Weakness. Most of us cringe inwardly even just hearing that word. We’ve been taught that weaknesses are something to be ashamed of, and there are plenty of people who seem to live by the belief that the truly great amongst us don’t have weaknesses. That’s about as far from the truth as we can get!
I have previously written about focusing on your strengths, not your weaknesses. I still wholeheartedly believe that playing to our strengths is a fantastic strategy. But I am also convinced that responding effectively to our weaknesses is something anyone can master.
In this post, I going to expand my thoughts on how you can get clarity about your key strengths and weaknesses, and then decide whether to flip, delegate or ignore your weaknesses.
Get clear on your strengths
In my earlier post, I suggested a couple of methods for discovering your strengths. I’m a firm believer in gathering independent data because I can almost guarantee that you have strengths you don’t realise. When we operate in our strengths, they feel so natural that we simply assume everyone else has them too.
I thoroughly recommend the free Via Character Strengths Survey (non-affiliate link). I have completed it five times since 2011. Several strengths show up consistently in my top-10: love of learning (5 times), perspective (5 times), hope (5 times), and curiosity (4 times). My top strength each time was either love of learning & curiosity.
What does this tell me about my strengths? That I:
- love mastering new skills and knowledge, and go about this in a systematic way (love of learning)
- can offer wise counsel to others and help them make sense of the world (perspective)
- expect the best and work towards it, believing that a good future can be brought about by deliberate action (hope)
- appreciate experiences for their own sake, take an interest in new topics and enjoy exploring and discovering (curiosity)
You can also ask friends, family and colleagues to tell you what they see as your strengths. It can feel really weird to ask people for this information, but most people are more than willing to tell you at least one thing that you do well. The longer you’ve known someone or worked with them, the more accurate their assessment is likely to be, because they will have seen you in a variety of situations over time. So, if they call out a strength that surprises you, take them at their word!
Validate the results
Once you’ve gathered your data, note your top 3-5 strengths. Then, write down how each strength shows up in your life, and how you invest in it. There are three primary ways we can “invest”: time, money, and energy (including the physical, mental, emotional & spiritual domains).
When I look at how I spend my time, money and energy (and where others tell me I excel), there is a significant overlap with the strengths identified in the Via survey.
Love of learning and curiosity: I read a lot of non-fiction books. And I often “fall down the rabbit hole” after discovering a new topic, reading many more books on the same subject. I invest time and energy in reading books and listening to audiobooks, and money in purchasing books. I’ve also invested time, energy and a lot of money undertaking formal study (such as my Masters degree and spending a month going to language school in Italy to improve my Italian).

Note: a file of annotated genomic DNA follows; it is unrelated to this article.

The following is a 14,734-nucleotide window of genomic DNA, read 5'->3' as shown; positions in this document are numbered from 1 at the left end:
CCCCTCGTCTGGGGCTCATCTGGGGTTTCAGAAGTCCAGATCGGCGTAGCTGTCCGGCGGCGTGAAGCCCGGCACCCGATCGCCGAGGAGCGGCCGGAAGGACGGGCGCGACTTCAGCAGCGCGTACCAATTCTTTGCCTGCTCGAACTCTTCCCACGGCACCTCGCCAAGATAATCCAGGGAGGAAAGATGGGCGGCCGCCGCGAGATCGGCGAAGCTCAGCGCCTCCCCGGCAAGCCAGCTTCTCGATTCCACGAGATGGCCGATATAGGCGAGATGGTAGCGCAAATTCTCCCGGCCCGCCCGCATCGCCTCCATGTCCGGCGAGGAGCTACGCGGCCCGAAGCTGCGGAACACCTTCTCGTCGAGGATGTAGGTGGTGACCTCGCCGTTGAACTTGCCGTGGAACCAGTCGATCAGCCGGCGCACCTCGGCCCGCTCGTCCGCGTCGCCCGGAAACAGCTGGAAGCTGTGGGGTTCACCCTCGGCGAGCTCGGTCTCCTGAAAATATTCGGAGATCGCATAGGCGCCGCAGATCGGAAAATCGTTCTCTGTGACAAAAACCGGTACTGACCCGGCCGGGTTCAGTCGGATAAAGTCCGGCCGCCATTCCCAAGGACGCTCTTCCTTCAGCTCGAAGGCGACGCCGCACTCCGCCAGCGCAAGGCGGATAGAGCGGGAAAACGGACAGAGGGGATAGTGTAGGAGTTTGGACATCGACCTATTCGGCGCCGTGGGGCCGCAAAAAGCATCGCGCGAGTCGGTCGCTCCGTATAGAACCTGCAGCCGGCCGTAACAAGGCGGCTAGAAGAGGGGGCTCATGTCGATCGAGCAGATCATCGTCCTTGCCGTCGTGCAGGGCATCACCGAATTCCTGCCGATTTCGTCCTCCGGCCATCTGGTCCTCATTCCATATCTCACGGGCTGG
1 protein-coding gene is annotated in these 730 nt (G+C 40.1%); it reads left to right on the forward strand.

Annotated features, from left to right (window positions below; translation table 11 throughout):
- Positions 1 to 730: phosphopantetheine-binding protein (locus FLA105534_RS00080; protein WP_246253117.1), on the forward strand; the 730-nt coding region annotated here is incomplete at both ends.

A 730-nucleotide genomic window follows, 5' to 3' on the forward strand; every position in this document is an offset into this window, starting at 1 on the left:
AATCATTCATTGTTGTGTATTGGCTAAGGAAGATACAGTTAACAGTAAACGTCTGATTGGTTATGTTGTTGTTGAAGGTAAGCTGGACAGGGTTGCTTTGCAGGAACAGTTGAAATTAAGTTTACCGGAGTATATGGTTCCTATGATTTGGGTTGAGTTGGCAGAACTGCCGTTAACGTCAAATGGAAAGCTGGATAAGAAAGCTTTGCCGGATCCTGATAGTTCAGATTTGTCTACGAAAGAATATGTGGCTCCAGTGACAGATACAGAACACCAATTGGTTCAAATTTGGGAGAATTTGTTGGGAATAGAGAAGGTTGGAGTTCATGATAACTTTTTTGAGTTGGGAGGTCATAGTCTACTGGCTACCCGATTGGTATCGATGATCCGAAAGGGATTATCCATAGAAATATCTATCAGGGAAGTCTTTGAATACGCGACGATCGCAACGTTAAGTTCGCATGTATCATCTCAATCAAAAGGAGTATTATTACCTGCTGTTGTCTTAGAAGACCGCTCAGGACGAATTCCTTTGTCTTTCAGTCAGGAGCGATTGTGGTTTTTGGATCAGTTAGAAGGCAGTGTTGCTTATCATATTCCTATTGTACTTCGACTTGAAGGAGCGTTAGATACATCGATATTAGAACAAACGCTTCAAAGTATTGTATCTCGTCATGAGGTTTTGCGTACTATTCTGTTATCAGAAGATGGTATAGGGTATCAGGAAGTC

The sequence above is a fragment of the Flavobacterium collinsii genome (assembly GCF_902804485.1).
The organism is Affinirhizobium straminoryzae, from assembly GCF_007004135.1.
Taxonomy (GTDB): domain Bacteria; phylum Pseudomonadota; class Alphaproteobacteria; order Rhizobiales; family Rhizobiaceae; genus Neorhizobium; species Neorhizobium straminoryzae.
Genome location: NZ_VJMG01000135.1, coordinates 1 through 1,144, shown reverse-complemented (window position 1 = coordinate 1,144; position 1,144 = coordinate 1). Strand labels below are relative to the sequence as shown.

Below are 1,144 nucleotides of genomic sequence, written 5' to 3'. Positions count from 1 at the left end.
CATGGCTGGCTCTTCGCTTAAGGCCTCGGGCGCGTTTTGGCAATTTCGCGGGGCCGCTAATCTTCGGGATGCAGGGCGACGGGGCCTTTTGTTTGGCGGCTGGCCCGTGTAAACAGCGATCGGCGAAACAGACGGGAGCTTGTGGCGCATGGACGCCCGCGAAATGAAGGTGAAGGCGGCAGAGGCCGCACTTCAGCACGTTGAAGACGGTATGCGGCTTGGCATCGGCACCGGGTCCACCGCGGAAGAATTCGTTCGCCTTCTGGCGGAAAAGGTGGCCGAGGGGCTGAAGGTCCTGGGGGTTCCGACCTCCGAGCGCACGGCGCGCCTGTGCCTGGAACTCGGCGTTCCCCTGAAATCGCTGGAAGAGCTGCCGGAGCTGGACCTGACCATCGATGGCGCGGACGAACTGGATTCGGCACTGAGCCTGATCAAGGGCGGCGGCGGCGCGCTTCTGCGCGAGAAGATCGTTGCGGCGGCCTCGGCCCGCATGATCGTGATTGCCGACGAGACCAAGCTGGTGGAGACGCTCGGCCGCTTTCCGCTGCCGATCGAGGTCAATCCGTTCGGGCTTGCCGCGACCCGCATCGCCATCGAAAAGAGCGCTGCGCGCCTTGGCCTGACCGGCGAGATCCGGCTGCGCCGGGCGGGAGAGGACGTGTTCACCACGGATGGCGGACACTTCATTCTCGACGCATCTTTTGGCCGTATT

Perspective: I speak several languages and have lived in three countries, feeding into how I make sense of the world. I regularly invest money, time and energy in travelling, practising the languages I speak, and connecting with people from different cultures and belief systems. A substantial portion of my work is involved in helping people make sense of the world in new ways that empower them to take action (merging perspective and hope).
Hope: I hold an undying belief that we can make a difference and achieve our dreams if we work for them. I invest my time and energy in making my dreams come true and achieving the goals I set for myself. And I encourage others to see that they have the power to do the same for themselves.
Flex your strengths
Now you know what they are, get busy with your strengths. Find ways to apply them to your current job and hobbies, and lean into them to build the kind of career or personal life that makes you happy.
Share them with people around you. Ask your boss to put you on a special project where you can work to your strengths. Volunteer them for a charity or sports club. Mentor someone in your workplace or at a local school.
Do anything you like that puts you in a position of flexing your strength – it will give you satisfaction, and will help others out at the same time.
And now for the weaknesses
It is completely normal to feel “icky” about admitting to our weaknesses. In part, that’s because our culture is thoroughly committed to mocking and hating weakness. And we unconsciously carry that attitude into the way we think about ourselves and others. But it doesn’t have to be this way. The key here is to view these as things that are challenging for us, rather than personal or moral failings.
Most of us are all-too-aware of our weaknesses. They’re the things that trip us up on a regular basis, that leave us thinking “I wish I’d done X differently”, or that appear regularly on report cards and performance appraisals. But we don’t always openly acknowledge them – and what we aren’t clear about, we can’t work with.
Make a “relevant weaknesses” list
Lists are great at giving us clarity. So I suggest writing down 3-5 weaknesses that are relevant to your life right now. Please, do not be tempted to write down every single weakness, failing, and character flaw that you beat yourself up about, especially if the voice you hear it in is not your own – this is not an opportunity to rehash all the criticisms you’ve ever received! Stick only to the small handful of weaknesses that have a direct impact on you, your family and friends, colleagues, or dreams and goals.
You might ask for feedback from people who know you well, or that might not sit right. Do this exercise in whatever way seems best to you. You’ll need that list to make the most of what I share in the next section. I’ll share a couple of my weaknesses, and use these as examples for flipping, delegating and ignoring.